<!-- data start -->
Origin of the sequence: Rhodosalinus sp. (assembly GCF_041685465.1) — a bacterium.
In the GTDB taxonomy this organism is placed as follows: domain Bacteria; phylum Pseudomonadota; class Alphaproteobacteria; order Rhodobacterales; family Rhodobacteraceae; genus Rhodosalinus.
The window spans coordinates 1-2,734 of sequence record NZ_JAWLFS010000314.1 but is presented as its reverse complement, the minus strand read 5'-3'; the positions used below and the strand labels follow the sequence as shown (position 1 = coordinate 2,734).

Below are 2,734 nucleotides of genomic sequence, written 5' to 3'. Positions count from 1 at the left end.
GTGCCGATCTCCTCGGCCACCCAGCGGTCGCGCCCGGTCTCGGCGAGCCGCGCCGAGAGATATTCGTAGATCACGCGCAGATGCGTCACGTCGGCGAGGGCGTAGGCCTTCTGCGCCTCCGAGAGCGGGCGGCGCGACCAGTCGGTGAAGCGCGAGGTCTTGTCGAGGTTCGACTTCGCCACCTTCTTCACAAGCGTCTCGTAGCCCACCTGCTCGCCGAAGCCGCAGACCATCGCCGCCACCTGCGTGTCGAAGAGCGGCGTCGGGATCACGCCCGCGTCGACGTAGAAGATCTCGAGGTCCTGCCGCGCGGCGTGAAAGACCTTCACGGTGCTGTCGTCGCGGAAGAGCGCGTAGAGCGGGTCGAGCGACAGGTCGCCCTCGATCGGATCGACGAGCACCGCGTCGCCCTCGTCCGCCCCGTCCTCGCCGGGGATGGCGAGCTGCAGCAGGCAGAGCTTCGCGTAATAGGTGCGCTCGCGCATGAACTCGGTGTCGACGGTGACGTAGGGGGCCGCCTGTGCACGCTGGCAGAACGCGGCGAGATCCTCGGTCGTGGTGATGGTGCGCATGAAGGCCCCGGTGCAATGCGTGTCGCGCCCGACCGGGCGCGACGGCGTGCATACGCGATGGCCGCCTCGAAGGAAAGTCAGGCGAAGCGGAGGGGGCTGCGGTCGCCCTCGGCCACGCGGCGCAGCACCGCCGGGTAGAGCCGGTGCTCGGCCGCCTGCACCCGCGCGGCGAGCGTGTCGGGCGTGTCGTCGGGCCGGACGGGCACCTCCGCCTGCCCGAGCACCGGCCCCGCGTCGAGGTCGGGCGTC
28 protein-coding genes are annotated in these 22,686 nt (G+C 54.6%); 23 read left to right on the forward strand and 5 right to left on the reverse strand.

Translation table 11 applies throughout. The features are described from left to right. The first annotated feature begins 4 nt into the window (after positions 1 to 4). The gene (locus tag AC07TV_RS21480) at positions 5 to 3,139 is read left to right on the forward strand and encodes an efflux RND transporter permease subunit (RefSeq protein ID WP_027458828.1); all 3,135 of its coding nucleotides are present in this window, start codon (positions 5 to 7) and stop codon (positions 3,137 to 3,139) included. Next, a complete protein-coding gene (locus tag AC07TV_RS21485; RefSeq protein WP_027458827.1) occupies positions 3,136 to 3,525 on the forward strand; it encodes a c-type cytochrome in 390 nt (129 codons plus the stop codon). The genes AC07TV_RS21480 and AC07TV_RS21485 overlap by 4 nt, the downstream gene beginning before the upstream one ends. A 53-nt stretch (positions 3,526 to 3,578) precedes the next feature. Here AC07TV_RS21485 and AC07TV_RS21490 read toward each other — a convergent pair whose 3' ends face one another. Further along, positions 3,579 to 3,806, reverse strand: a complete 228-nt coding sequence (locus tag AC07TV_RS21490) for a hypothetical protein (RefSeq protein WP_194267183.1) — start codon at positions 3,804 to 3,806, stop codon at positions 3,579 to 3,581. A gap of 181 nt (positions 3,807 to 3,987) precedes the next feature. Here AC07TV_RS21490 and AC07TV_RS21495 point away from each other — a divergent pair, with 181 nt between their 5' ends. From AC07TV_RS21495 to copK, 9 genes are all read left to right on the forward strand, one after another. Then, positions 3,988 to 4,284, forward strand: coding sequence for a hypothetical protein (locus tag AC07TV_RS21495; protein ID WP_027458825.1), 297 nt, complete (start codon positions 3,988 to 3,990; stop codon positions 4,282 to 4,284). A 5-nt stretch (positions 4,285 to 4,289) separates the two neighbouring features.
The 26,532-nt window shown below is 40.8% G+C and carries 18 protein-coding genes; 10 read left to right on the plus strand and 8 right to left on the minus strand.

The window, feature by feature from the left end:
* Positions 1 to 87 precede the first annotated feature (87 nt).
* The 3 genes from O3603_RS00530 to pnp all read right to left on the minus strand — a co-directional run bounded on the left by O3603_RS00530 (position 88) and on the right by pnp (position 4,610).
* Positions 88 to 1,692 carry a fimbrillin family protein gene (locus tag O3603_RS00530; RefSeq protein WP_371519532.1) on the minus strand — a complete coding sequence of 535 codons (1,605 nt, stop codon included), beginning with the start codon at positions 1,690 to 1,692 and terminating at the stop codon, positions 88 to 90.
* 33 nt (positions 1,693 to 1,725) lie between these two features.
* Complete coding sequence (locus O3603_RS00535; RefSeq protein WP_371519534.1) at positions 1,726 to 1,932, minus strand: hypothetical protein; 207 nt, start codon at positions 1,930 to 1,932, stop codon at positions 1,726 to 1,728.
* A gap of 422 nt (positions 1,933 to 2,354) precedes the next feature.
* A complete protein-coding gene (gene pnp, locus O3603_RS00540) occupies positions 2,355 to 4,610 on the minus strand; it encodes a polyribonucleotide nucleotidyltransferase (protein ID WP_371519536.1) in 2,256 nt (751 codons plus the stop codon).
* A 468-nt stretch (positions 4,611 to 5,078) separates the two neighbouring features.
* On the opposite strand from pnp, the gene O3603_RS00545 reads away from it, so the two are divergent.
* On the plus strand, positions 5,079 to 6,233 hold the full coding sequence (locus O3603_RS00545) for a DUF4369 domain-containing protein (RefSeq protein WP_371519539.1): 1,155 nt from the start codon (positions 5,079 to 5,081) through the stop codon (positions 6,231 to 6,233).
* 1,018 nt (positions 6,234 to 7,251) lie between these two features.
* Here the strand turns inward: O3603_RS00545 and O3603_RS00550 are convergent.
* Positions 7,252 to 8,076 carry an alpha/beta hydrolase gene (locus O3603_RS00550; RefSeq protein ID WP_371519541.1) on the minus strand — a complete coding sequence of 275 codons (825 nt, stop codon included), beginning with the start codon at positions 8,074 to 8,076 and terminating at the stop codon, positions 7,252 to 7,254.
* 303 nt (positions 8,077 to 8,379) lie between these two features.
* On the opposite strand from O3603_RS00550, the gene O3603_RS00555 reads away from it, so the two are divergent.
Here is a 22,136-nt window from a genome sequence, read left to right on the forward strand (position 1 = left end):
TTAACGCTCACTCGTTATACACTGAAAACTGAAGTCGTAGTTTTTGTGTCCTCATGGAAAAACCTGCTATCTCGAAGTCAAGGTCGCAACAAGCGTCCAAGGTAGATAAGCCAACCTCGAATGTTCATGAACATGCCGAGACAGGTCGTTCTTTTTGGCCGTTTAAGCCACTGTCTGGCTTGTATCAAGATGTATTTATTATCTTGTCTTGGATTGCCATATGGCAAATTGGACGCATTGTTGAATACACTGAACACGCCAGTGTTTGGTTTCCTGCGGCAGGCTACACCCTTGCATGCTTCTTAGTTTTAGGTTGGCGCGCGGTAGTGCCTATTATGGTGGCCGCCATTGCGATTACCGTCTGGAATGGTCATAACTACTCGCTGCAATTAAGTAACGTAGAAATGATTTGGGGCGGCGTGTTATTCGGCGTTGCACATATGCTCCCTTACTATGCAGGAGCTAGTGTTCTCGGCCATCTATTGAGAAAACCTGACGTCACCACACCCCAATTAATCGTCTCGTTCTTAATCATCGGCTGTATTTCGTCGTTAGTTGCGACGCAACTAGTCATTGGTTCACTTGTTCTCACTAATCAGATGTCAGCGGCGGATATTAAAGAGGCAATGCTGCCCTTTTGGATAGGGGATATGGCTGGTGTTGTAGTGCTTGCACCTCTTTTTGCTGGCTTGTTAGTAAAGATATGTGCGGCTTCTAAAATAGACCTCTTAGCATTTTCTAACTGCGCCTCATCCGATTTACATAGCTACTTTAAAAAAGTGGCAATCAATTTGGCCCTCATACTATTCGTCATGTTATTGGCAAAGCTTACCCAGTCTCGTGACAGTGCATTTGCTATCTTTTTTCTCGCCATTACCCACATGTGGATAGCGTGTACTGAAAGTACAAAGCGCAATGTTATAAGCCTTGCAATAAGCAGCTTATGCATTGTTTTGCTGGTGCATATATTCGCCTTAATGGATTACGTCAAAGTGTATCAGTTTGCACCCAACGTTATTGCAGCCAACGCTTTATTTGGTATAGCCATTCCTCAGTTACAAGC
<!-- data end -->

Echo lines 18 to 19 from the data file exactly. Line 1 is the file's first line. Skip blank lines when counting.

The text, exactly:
* On the opposite strand from pnp, the gene O3603_RS00545 reads away from it, so the two are divergent.
* On the plus strand, positions 5,079 to 6,233 hold the full coding sequence (locus O3603_RS00545) for a DUF4369 domain-containing protein (RefSeq protein WP_371519539.1): 1,155 nt from the start codon (positions 5,079 to 5,081) through the stop codon (positions 6,231 to 6,233).